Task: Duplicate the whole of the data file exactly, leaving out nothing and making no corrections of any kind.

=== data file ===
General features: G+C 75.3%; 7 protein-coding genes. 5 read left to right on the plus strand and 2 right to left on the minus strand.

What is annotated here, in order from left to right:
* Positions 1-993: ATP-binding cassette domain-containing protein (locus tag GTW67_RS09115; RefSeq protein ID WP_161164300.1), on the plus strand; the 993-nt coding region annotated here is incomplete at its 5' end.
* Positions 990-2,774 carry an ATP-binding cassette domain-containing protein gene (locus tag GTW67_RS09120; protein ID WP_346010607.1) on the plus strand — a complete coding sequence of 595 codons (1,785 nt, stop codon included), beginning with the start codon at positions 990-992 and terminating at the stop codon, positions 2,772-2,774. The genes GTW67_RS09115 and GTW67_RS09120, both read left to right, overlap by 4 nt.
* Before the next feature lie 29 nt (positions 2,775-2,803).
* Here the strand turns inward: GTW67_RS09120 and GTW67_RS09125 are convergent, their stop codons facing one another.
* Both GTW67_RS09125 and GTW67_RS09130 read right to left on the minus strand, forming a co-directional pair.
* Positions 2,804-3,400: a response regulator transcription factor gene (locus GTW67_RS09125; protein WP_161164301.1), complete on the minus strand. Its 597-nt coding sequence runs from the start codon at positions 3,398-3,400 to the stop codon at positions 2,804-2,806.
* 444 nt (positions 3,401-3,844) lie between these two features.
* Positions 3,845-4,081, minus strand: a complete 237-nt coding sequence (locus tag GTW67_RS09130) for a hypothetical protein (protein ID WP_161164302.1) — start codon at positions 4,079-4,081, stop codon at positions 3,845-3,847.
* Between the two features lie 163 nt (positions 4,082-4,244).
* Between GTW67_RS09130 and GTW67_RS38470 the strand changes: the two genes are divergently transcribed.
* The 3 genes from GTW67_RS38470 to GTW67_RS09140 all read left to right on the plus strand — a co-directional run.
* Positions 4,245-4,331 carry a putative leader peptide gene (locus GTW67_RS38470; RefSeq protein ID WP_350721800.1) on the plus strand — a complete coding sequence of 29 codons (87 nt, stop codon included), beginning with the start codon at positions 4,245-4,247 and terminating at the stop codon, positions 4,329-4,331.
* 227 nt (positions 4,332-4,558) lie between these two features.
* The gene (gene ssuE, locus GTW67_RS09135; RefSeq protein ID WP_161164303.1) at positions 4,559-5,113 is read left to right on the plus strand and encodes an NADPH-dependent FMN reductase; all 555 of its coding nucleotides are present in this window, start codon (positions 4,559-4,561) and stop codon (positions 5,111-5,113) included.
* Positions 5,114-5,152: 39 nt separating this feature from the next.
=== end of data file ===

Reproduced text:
General features: G+C 75.3%; 7 protein-coding genes. 5 read left to right on the plus strand and 2 right to left on the minus strand.

What is annotated here, in order from left to right:
* Positions 1-993: ATP-binding cassette domain-containing protein (locus tag GTW67_RS09115; RefSeq protein ID WP_161164300.1), on the plus strand; the 993-nt coding region annotated here is incomplete at its 5' end.
* Positions 990-2,774 carry an ATP-binding cassette domain-containing protein gene (locus tag GTW67_RS09120; protein ID WP_346010607.1) on the plus strand — a complete coding sequence of 595 codons (1,785 nt, stop codon included), beginning with the start codon at positions 990-992 and terminating at the stop codon, positions 2,772-2,774. The genes GTW67_RS09115 and GTW67_RS09120, both read left to right, overlap by 4 nt.
* Before the next feature lie 29 nt (positions 2,775-2,803).
* Here the strand turns inward: GTW67_RS09120 and GTW67_RS09125 are convergent, their stop codons facing one another.
* Both GTW67_RS09125 and GTW67_RS09130 read right to left on the minus strand, forming a co-directional pair.
* Positions 2,804-3,400: a response regulator transcription factor gene (locus GTW67_RS09125; protein WP_161164301.1), complete on the minus strand. Its 597-nt coding sequence runs from the start codon at positions 3,398-3,400 to the stop codon at positions 2,804-2,806.
* 444 nt (positions 3,401-3,844) lie between these two features.
* Positions 3,845-4,081, minus strand: a complete 237-nt coding sequence (locus tag GTW67_RS09130) for a hypothetical protein (protein ID WP_161164302.1) — start codon at positions 4,079-4,081, stop codon at positions 3,845-3,847.
* Between the two features lie 163 nt (positions 4,082-4,244).
* Between GTW67_RS09130 and GTW67_RS38470 the strand changes: the two genes are divergently transcribed.
* The 3 genes from GTW67_RS38470 to GTW67_RS09140 all read left to right on the plus strand — a co-directional run.
* Positions 4,245-4,331 carry a putative leader peptide gene (locus GTW67_RS38470; RefSeq protein ID WP_350721800.1) on the plus strand — a complete coding sequence of 29 codons (87 nt, stop codon included), beginning with the start codon at positions 4,245-4,247 and terminating at the stop codon, positions 4,329-4,331.
* 227 nt (positions 4,332-4,558) lie between these two features.
* The gene (gene ssuE, locus GTW67_RS09135; RefSeq protein ID WP_161164303.1) at positions 4,559-5,113 is read left to right on the plus strand and encodes an NADPH-dependent FMN reductase; all 555 of its coding nucleotides are present in this window, start codon (positions 4,559-4,561) and stop codon (positions 5,111-5,113) included.
* Positions 5,114-5,152: 39 nt separating this feature from the next.